The Protraction corresponds in anatomy to a forward movement of individual body structures. The opposite movement is retraction. The increased protraction of the chin, for example, can lead to a herniated disc in the long term.
In anatomy, protraction is used as a movement designation, especially in connection with e.g. the shoulder blade plays a role.
The anatomy uses different movement names for movement sequences close to the joints. One of these terms is protraction. The expression corresponds to a loan word from Latin and comes from the verb 'protrahere' for 'to draw out' or 'to expand'. In anatomy, protraction means the forward movement of extremities and otherwise movable body structures. The opposite direction of movement corresponds to retraction.
The term protraction does not necessarily have to be used in medicine in an anatomical context. The word can just as well be used in the context of pharmacology. Unlike anatomists, pharmacologists understand protraction to be the deliberate delay in action of a medicinal product.
This type of connection is primarily concerned with pharmacokinetics, which, in addition to the uptake of drugs (absorption), examines the distribution of substances in the body (distribution), the biochemical conversion and breakdown processes (metabolism) and the processes of excretion (excretion).
The joints of the human body connect two or more bones in a flexible way. Different movement sequences for the connected bones are conceivable in different joints. The respective movement sequences are based on the specific requirements that extremities and bones in the human body have to meet.
For this reason, not every joint, for example, enables the connected bones to move such as protraction. Protraction is a forward movement.
In anatomy, protraction plays a role as a movement designation, especially in connection with the jaw and the shoulder blade. The shoulder blade is the upper part of the bony shoulder girdle and is articulated with the upper arm bone (humerus) and the collarbone. The lower jaw is, in turn, a bone of the facial skull that corresponds to the more mobile part of the chewing apparatus.
The shoulder blade can go into protraction and retraction by moving it forwards and backwards in the ventral (abdominal) or dorsal (back) direction. This movement is an important type of movement for the entire arm. As soon as people stretch their arms for something, protraction of the shoulder blade connected to the humerus is required. The arm is lengthened and directed towards the object.
Both pro- and retraction of the shoulder blade are performed by muscles of the shoulder girdle. Efferent motor nerves connect these muscles with the central nervous system and conduct the contraction command in the form of bioelectrical excitation via the motor end plate to the effector muscle. The retraction is similar in itself, but is performed by a different muscle.
The ability of the lower jaw to project and retract is in turn relevant for food intake. The upper jawbone is static and cannot be moved in a targeted manner. The movable lower jaw compensates for this statics.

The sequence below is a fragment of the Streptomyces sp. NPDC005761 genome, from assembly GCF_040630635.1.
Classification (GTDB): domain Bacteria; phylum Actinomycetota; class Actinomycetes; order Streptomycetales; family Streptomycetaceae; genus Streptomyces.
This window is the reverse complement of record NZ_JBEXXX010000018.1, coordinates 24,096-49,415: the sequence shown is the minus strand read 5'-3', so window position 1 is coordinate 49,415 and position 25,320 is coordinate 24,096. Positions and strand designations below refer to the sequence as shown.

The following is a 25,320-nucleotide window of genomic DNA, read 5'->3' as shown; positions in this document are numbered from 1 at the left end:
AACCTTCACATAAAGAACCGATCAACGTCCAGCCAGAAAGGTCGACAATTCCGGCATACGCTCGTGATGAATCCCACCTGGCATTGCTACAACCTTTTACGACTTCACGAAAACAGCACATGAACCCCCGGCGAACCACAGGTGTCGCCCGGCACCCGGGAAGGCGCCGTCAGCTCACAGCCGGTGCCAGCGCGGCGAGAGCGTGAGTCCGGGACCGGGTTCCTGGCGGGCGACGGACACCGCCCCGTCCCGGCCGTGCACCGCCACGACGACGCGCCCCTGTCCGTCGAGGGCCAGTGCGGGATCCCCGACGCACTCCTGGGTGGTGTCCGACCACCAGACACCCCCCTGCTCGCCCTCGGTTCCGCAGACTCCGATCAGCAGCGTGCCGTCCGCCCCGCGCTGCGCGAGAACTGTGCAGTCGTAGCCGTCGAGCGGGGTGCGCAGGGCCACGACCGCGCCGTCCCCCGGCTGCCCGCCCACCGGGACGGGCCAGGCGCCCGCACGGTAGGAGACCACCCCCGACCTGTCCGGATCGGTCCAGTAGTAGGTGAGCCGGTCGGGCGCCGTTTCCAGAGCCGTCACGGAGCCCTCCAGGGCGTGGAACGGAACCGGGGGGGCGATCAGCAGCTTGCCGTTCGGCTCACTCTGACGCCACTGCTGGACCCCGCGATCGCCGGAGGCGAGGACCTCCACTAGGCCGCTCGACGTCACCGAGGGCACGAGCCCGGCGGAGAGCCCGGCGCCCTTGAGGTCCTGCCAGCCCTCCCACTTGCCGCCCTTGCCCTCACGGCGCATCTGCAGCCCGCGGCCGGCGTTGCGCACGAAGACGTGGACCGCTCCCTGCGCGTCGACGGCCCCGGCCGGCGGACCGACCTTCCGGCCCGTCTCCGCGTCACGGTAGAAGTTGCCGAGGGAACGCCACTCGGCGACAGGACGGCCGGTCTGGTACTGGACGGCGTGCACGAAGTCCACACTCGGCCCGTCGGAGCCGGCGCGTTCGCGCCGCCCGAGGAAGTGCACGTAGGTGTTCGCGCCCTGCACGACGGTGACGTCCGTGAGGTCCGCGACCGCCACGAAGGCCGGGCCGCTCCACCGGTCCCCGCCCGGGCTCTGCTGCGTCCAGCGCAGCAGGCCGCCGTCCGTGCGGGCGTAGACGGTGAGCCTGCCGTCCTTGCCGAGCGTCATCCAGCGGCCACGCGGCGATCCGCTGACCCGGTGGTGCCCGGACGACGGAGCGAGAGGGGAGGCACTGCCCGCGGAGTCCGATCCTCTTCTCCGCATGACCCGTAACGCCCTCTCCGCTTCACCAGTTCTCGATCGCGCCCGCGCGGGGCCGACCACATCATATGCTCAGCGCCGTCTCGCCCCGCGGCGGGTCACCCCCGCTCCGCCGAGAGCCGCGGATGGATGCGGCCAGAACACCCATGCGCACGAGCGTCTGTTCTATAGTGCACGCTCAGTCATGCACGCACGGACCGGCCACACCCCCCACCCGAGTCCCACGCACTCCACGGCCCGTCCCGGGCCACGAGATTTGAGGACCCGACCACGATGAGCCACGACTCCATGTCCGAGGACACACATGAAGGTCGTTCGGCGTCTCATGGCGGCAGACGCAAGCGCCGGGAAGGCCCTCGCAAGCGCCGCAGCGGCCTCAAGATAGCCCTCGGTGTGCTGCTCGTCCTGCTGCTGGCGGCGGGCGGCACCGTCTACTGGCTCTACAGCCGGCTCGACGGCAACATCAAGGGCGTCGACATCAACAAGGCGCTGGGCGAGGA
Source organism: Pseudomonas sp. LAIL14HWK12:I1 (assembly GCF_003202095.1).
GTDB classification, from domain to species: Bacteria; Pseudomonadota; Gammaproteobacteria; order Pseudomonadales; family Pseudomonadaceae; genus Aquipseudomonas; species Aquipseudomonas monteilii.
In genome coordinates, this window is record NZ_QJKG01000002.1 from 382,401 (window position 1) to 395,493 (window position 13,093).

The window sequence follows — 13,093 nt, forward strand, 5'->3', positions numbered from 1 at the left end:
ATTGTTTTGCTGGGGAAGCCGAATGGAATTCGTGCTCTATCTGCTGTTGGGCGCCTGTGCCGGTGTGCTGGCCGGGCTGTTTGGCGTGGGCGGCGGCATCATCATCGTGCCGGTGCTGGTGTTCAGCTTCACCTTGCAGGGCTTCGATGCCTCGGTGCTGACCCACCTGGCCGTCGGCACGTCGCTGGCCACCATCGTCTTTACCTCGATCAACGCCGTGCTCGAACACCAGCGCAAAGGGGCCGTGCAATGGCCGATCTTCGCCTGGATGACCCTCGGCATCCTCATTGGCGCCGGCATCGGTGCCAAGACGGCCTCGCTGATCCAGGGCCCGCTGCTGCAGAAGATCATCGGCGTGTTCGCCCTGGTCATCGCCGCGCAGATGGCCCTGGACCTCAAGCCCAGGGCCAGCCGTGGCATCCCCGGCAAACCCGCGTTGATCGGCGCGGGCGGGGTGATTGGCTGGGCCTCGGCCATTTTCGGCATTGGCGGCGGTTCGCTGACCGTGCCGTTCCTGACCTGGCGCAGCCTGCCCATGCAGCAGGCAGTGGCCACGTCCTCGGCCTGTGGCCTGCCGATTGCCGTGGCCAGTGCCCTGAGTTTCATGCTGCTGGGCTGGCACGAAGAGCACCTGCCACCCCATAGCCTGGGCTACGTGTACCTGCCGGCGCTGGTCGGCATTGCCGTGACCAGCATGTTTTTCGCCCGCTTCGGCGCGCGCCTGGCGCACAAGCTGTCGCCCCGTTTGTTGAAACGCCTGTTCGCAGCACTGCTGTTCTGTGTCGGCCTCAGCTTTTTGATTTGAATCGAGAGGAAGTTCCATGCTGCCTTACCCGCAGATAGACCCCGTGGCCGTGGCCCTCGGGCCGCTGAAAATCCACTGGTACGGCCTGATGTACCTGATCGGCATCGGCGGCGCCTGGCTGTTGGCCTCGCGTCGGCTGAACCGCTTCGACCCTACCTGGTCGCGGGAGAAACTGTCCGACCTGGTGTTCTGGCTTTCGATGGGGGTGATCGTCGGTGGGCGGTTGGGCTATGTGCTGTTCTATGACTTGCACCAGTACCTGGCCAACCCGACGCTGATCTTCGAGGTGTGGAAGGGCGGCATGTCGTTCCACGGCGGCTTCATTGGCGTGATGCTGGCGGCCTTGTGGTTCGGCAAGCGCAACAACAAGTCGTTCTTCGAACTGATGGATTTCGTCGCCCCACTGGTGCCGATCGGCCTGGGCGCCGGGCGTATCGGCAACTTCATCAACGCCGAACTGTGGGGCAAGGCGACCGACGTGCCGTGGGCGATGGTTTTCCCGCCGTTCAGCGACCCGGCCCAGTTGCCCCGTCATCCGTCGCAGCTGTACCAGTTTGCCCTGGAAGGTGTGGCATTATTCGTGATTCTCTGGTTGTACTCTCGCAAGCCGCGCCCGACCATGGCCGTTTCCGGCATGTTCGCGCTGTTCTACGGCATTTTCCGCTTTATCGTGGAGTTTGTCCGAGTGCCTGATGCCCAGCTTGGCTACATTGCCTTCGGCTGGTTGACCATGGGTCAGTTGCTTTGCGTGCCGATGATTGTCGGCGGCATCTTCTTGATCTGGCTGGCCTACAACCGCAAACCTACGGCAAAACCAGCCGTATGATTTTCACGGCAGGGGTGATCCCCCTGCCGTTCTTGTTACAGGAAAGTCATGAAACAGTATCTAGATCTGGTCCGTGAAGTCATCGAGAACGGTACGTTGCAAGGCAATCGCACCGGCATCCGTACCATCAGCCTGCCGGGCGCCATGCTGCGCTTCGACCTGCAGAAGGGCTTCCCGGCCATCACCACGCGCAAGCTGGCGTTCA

An entirely different definition of the term protraction exists in pharmacokinetics. In this context, the principle of the retard dosage form plays an important role. Retard drugs only develop their effect in the organism with a delay, as the active ingredients are only released slowly. This slow release is intentional and is mostly used for oral medication.
This prevents short-term high blood levels of the drugs. The effect of sustained-release drugs lasts longer and is more controlled, for example with some hormones taken orally and drugs that regulate blood pressure.
Herniated discs are often due to excessive protrusion movements. For example, if you habitually move your chin in protraction and push it forward while your head is back, you risk damaging your cervical spine.
The modern lifestyle contributes to herniated discs on the basis of increased protraction movements of the chin area. For example, in the 21st century, the computer is an irreplaceably important instrument in both leisure and work. In front of the screen, however, the chin makes more protraction movements.
The anterior structures of the cervical spine section are brought to length by the protraction. This stretching of the anterior structures is counteracted by the simultaneous compression of the posterior structures. The continual protrusion of the chin in front of the computer puts a strain on both the anterior and posterior structures of the cervical spine.
The result is permanent posture damage and pain symptoms. There is a slowly increasing displacement in the area of the intervertebral discs, which can be accompanied by compression of the spinal cord or nerve compression. These processes correspond to a herniated disc in the cervical spine, the main symptom of which is pain radiating into the arms or into the occipital region.
Depending on the compression of the surrounding nerves, sensitivity disorders or even symptoms of paralysis of the arm and hand muscles can occur.
Disc protrusion can also be a symptom of increased protrusion of the chin structures. This is not directly a herniated disc, but rather an isolated protrusion of the jelly-like nucleus. The outer fiber ring of the intervertebral disc is not yet torn when this phenomenon occurs. In the case of a manifest herniated disc of the cervical spine, the fibrous ring tears and allows the nucleus to emerge to the sides, down and up.
Not only excessive protraction, but also a reduced ability to protract can indicate pathological changes. This applies, for example, when structures that are physiologically capable of protraction can no longer be moved into protraction. Usually this phenomenon is neuromuscular.